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A Swingers Weekend

A Swingers Weekend

The promise and specter of a better movie—better acted, better explored, better delivered—is all we’re left with.

A Swingers Weekend

1.5 / 5

A Swingers Weekend, a low-budget Canadian comedy from director Jon E. Cohen, centers on the timely subject of non-monogamy and polyamory, focusing on a group of friends comprised of three vanilla couples who find themselves at various stages of maturity, happiness and sexual proclivity. Lisa (Erin Karpluk) and Dan (Randal Edwards) are successful working professionals who appear to have it all; Skai (Erin Agostino) and TJ (Michael Xavier) are only a few months into their relationship and are riding an infectious wave of sexual chemistry; and Geoffrey (Jonas Chernick) and Fiona (Mia Kirshner) are deep in a rut, feeling the weight of parenting and financial instability. When they all come together for the title festivities, a wide array of fears, insecurities, hidden animosities and personal hang-ups are brought to the fore.

For a film about adventurous sex, A Swingers Weekend isn’t even remotely erotic, which actually works to its benefit. The prospect of six people on varying emotional and sexual wavelengths coming together for a three-day bone session has comedic potential, and Cohen, alongside his co-screenwriter Nicola Sammeroff, drives home plenty of anxious and neurotic humor. Swinging requires being comfortable with you and your significant other sleeping with other people, but most of the characters here are deeply uncomfortable with themselves, in general, which lends pathos to the film’s farcical framework. The situations feel real and sympathetic, and they probably unfold a lot like they would in real life, full of self-loathing and embarrassment and the debilitating feeling of “well, this seemed like a good idea at the time.” Throughout the script, Cohen and Sammeroff don’t always aim for the easy joke. The story hinges on the dynamic interpersonal relationships between the characters, not necessarily the awkward forays into unfamiliar sexual spaces, like the kind of stuff you’d see in an American Pie movie. The screenwriters mine the high stakes of opening up a monogamous relationship while also searching for the underlying angst of long-term, partnered romanticism.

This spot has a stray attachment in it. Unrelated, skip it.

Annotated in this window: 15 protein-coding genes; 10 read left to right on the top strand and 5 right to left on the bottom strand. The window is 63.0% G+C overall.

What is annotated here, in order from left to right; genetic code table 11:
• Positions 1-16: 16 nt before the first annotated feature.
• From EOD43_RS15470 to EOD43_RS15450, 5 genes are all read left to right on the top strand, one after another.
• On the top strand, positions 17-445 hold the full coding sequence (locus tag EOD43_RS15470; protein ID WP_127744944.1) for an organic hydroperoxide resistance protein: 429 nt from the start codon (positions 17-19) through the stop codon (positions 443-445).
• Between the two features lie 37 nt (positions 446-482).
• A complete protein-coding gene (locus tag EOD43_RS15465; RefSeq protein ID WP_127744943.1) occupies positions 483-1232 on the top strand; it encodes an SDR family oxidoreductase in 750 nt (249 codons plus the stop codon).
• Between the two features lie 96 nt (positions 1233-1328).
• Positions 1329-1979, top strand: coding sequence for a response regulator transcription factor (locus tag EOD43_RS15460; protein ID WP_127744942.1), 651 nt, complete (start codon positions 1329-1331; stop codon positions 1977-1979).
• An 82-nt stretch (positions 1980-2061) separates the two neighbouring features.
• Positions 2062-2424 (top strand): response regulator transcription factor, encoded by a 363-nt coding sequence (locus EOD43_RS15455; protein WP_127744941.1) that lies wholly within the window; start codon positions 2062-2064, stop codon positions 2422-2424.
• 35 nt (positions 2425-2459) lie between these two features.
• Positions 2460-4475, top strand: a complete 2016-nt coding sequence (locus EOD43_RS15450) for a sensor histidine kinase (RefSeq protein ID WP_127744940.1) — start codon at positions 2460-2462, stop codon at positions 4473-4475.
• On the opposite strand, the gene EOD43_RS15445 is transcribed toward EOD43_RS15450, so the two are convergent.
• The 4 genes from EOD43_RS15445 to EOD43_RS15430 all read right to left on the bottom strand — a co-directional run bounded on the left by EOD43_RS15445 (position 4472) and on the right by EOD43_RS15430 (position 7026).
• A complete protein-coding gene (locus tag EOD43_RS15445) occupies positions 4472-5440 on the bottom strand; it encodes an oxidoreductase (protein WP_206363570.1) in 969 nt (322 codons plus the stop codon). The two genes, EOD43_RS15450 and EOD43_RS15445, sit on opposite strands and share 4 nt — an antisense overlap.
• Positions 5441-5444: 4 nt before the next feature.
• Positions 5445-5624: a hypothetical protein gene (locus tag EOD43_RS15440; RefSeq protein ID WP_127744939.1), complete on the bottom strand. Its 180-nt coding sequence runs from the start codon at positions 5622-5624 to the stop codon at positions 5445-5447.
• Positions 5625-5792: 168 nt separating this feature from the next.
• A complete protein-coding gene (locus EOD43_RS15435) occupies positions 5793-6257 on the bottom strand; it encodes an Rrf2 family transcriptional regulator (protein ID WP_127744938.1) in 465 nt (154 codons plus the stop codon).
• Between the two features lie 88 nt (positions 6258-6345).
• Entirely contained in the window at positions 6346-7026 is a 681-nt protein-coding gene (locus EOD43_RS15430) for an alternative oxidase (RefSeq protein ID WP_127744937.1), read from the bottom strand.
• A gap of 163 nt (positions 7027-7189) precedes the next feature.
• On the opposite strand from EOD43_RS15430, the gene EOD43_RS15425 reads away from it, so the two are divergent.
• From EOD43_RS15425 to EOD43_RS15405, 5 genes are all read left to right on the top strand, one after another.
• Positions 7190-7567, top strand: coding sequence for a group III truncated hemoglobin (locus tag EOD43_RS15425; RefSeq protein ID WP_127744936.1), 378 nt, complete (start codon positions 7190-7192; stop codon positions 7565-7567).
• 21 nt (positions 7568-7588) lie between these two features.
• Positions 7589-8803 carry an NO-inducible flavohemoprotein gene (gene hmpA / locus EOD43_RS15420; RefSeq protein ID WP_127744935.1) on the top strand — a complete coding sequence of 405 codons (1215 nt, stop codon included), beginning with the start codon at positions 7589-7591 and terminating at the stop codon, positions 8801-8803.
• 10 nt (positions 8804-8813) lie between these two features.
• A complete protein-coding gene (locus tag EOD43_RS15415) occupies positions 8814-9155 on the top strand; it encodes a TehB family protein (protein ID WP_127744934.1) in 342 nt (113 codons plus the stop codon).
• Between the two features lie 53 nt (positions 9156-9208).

The problem, however, is that for all their searching, Cohen and Sammeroff don’t locate anything insightful, memorable or worthwhile to share. Because the plot is so basic and single-note, they introduce a series of sitcom-level shenanigans to keep the story moving, none of which prove interesting or capricious, nor do they illuminate any of the film’s core themes. They’re mostly just confusing and half-formed. There are double-crosses, “Three’s Company”-esque misunderstandings, ulterior motives and plenty of wild (as in, wildly far-fetched) misdirections; someone has a secret pop music career, someone else is trying to leverage a yoga business for babies and another person gets a disgusting and completely unexplained rash on their forehead. References are made to scenes that either went unfilmed or were cut for time, and while it’s possible Cohen tried to generate ambiguity and intrigue by leaving certain things to the viewer’s imagination, it doesn’t change the fact that not much about A Swingers Weekend makes sense by the end credits. The promise and specter of a better movie—better acted, better explored, better delivered—is all we’re left with.

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